In Victorian-era England, a young girl is rescued from a life of destitution and raised to become a proper British maid. Emma meets William, the eldest son of a wealthy family, and immediately falls in love with him. William shares her feelings, but the strict rules of their society prevent their relationship from ever coming out in the open. Traditional class distinctions and rich, historical details provide the backdrop for this appealing romance.
Cal’s Rating: 8/10
Cal’s Notes: I found this manga to be very lovely. It is set in Victorian England and since I am British myself I find that pretty cool. The story deals with a relationship between a member of a high ranking merchant family and a maid, as well as the struggles they have to deal with because society won’t accept their love so easily. The characters are pretty good on the whole even if they are not always the most energetic bunch. Emma herself is a very well put together character and she develops quite nicely plus she’s really cute and then the mangaka went and put her in a maid’s outfit which is about +10 adorable points, give or take. You then have the male main character who is generally rather stoic on the whole but in a very noble gentlemanly kind of way, if you know what I mean. He does display human emotions quite frequently which makes him nice and the relationship between the two is rather sweet. Their is also a generous amount of attention given to the side characters which is always nice to see. The artwork in this manga is very easy on the eyes with the Victorian scenery being just about perfect but the character designs may not be the most dynamic, however I will just say that Emma looks a lot better when she finally lets her hair down. In summary this is a very nice and mature historical josei manga that is worth looking into if any of this sounded interesting to you.
Avelys-sama told me I am only allowed to write a paragraph here. Due to this censorship, if you want to read all I have to say about Emma then click here <—
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Pon’s Rating: 8/10
Pon’s Notes: Authored by unabashed anglophile Kaoru Mori, Emma is a very striking, elegant manga set in the early stages of the Industrial Revolution in England, about a young maid named Emma and the heir to a wealthy family named William who fall in love with each other. It exudes beauty, its pages filled with painstakingly detailed backgrounds and designs, its atmosphere a careful balance between realism and romanticism, its characters touchingly reflective of the ills of 18th century English high-society. The artwork is top-notch, and deserves a great deal of respect. Mori is one of the better mangaka at paneling and framing – many scenes and sometimes even entire chapters consist of little more than a few lines of dialogue, but the art conveys information and emotion that dialogue could not. The portrayal of Industrial Revolution-era architecture and technology is extremely impressive, and the character designs – in particular their clothing – are intricate and refined, while retaining the soft line work that is prevalent in shoujo.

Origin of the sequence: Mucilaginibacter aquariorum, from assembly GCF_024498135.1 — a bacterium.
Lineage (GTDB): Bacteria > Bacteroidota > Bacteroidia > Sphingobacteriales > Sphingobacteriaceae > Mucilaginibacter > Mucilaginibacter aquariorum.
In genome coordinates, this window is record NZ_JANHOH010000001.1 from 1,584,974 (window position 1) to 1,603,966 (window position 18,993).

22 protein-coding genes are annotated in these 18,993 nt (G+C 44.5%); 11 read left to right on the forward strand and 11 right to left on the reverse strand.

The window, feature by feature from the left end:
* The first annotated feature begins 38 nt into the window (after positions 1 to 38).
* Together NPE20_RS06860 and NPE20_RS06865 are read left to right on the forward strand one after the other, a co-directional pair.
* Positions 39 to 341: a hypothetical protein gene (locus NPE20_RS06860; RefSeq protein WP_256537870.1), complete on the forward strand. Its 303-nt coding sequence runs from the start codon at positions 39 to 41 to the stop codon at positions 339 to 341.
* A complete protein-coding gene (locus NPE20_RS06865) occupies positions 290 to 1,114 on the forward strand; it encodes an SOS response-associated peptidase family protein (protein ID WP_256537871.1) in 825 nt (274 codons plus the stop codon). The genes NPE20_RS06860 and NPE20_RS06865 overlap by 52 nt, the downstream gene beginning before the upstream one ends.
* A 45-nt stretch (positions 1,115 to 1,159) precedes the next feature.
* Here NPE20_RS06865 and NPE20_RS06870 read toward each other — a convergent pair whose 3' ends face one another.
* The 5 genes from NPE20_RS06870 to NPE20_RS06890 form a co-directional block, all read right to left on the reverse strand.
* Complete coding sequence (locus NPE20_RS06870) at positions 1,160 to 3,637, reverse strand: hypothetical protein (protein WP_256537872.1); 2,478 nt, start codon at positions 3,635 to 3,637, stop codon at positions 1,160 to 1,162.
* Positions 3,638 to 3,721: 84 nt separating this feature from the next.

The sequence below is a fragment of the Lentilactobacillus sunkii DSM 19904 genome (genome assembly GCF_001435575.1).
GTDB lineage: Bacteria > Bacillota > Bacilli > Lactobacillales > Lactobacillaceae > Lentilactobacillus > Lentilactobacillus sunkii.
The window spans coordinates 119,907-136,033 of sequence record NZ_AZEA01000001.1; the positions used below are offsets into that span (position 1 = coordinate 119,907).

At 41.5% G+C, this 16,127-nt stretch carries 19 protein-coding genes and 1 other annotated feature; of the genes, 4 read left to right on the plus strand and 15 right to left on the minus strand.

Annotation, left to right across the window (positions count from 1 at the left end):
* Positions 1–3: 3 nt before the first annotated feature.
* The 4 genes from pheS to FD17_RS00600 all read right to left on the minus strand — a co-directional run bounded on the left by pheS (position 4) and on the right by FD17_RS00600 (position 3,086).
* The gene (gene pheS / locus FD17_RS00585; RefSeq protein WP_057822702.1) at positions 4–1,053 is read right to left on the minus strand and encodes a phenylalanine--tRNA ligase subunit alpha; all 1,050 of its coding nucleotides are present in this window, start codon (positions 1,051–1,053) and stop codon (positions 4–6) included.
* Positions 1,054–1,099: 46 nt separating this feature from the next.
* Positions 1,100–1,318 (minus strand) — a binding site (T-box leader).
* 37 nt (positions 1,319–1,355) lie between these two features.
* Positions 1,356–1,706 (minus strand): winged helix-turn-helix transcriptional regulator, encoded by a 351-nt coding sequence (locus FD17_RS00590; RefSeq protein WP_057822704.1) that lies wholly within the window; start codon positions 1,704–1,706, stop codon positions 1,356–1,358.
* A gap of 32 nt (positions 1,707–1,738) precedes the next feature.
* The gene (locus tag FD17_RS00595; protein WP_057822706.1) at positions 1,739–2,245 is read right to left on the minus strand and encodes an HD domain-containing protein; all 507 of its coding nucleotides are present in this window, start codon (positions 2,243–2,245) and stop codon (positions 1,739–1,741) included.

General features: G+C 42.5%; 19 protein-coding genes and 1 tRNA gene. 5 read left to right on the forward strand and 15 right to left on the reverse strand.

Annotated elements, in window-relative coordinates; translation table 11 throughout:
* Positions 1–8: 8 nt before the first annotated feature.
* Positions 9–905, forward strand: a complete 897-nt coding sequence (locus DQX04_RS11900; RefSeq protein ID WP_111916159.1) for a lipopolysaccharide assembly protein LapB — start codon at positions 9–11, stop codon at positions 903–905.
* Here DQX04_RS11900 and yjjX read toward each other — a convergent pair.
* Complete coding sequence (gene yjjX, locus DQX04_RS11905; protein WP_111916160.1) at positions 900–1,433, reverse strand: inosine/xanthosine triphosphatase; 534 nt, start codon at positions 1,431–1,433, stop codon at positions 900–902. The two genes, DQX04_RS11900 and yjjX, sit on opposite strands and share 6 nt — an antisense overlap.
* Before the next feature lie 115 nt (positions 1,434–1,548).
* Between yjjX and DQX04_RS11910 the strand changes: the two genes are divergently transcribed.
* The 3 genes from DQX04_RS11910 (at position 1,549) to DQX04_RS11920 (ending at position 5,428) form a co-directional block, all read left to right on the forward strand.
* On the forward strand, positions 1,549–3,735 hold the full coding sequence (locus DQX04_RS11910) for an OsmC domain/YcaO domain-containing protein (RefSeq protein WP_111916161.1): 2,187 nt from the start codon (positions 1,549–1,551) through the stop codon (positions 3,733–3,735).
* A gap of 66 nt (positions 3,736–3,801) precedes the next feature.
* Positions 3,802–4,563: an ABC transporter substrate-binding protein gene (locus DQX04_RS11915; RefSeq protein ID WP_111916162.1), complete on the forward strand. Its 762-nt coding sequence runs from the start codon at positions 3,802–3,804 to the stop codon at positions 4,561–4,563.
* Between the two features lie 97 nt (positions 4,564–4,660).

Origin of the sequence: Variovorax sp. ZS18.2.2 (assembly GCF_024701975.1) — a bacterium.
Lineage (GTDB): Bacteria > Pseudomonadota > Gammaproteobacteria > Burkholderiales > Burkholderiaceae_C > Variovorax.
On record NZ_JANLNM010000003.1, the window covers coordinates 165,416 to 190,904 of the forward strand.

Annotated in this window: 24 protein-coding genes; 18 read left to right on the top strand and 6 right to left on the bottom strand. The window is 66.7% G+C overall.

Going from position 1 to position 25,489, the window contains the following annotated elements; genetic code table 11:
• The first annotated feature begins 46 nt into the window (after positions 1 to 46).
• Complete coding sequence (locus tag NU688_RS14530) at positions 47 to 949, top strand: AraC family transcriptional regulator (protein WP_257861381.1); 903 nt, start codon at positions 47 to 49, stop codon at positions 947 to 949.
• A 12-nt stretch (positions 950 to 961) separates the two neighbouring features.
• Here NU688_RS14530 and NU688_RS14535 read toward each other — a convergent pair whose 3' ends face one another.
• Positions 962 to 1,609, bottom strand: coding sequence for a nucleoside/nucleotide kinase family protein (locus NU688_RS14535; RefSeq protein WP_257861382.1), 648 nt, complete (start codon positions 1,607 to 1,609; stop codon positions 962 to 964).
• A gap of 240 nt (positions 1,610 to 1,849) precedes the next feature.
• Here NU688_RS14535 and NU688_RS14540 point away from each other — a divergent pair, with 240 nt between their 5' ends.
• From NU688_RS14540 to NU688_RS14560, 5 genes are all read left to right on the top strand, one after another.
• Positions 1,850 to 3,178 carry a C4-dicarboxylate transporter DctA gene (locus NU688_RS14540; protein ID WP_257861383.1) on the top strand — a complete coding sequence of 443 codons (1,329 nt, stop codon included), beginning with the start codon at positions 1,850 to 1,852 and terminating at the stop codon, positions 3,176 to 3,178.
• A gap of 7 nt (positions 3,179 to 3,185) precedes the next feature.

However, Emma is much more than a visual spectacle – it is also one of the finest romances this reviewer has ever had the pleasure of reading, with a degree of characterization and worldbuilding that far exceeds what the average romance is capable of. Almost every character is fleshed out remarkably well, and there are few true villains, as Kaoru Mori takes great care to explore the pros and cons of the story’s many class-related conflicts. Emma herself is a good, if slightly flat character, and Mori does a nice job contrasting her perspective as a lower-class maid with that of the aristocracy she finds herself surrounded by. Mori is also adept at bringing her world to life; whether it be the bustle of the cobbled streets, or the vibrant opulence of a dinner party, every detail makes 18th century England feel a little more real, ready to burst forth from Emma’s pages. She also does a great job blending the grounded realism of high society with the starry-eyed romance between Emma and William. The romance, the story – everything feels very genuine.
The manga is not without its pitfalls – there are a few rather unnecessary gag characters, and Mori takes some liberties with minor plot details – but all things considered, if you are looking for an evocative, realistic, well-written romance draped in exquisite artwork, you cannot go wrong with Emma.